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photonic crystal based power splitter

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(joined March 2019)
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Is there ant relation between radius of holes, lattice constant “a” and operating wavelength while designing a PC based 2D Y junction power splitter.

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    • #63843
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      Poonam Jindal
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      Is there ant relation between radius of holes, lattice constant “a” and operating wavelength while designing a PC based 2D Y junction power splitter.

    • #64028
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      Scott Newman
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      The radius and lattice constant are as fundamental to your operation of a photonic crystal as the material it is made out of. The r/a ratio will control the size and location of your band gap versus wa/2pic, see the gap maps in Appendix C of the first edition of Photonic Crystals: Molding the Flow of Light.

      As your operating wavelength is typically chosen to be in the center of the bandgap you look at a gap map and determine the widest gap and note that r/a and convert the wa/2pic range to as close to your desired frequency range by choosing a then from the previously noted r/a you get your required radius.

    • #64063
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      Poonam Jindal
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      Thank u so much for your response Sir. I am getting a PBG for my design as 0.269228 c/a to 0.453655 c/a on the scale of wave vector k. Firstly I wanted to know how can I calculate wavelength range from this value (a = 1 micro meter the default setting). Operating wavelength of my design is 1430nm.
      Secondly, How can i change the r/a ratio. I am taking r as the radius of air holes and is equal to 0.3a.
      Can i optimize the value of lattice constant ‘a’ to get maximum transmission efficiency.

    • #64084
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      Scott Newman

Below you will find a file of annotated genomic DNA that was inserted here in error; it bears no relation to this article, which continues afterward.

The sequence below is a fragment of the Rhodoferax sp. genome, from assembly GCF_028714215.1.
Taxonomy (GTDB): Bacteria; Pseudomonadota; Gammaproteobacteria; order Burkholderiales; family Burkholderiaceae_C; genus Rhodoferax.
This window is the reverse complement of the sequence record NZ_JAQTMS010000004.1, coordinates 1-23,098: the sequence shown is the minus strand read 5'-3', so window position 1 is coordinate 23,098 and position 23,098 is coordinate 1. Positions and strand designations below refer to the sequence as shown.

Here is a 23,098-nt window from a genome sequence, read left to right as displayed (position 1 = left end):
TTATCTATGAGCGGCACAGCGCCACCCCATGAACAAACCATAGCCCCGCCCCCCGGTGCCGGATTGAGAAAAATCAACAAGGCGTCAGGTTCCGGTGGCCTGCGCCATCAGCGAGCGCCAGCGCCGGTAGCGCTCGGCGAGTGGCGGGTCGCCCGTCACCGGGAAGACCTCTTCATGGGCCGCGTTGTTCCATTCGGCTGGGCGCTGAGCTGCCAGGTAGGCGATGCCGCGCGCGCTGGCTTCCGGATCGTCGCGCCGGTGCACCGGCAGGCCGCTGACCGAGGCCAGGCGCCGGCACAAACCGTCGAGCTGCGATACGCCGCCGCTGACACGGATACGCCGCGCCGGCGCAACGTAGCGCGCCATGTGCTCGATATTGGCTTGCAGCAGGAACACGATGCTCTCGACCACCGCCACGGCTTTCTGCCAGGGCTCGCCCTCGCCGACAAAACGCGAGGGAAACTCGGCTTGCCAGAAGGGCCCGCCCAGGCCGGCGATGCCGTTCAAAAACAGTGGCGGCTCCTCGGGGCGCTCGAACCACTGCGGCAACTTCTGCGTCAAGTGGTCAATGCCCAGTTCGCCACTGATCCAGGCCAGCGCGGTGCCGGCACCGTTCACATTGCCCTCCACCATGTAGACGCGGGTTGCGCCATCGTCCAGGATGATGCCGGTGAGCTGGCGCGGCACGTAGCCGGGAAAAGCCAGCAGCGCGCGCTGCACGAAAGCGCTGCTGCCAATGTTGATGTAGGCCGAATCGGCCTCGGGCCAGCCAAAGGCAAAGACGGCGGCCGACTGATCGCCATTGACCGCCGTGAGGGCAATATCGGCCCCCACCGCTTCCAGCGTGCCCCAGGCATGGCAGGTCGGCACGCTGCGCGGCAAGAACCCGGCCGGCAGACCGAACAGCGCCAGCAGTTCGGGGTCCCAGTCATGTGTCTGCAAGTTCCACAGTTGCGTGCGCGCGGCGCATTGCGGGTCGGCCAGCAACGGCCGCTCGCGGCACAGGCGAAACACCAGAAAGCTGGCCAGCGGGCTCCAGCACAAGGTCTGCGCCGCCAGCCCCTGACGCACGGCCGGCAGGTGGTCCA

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      Poonam,

      Before I get into the other stuff I would question your units of c/a for a BG definition. Band gaps should should be in terms of frequency or normalized frequency not in terms of wave vector. Not only this but units of wavevectors are 1/m not 1/s as would be the case with c/a.

      My previous comment specifically discussed the design of your base crystal. Your r/a ratio determines if you have a band gap given the materials in use. You either set a constant and scan r, calculating the band structure at each point, or you look up a band map from a reference in order to determine the r/a that gives you the largest band gap for your polarization.

      With r/a set you set a = 1 and then set your r to give your r/a previously calculated. Now calculated your band structure diagram which should plot normalized frequency (wa/2pic, note we plot w/2pic) versus the wave vector. A band gap should ideally span the entire k space, otherwise your structures performance will be highly dependent on direction of propagation within the crystal. What you do is you find the primary gap (this would be the one at the lowest wa/2pic) and pick off the two values that correspond to the edges these are in wa/2pic and determine the center of these two. You then use this wa/2pic number with your operating wavelength (this should give you w) in order to solve for the a you need to use for your operating wavelength.

      I will be honest this is fundamental design basics for work in photonic crystals and should be well understood before proceeding with any design work. I strongly recommend you read either the 1st or 2nd edition of “Molding the Flow of Light” by Joannopoulos, Meade, and Winn.

      Scott

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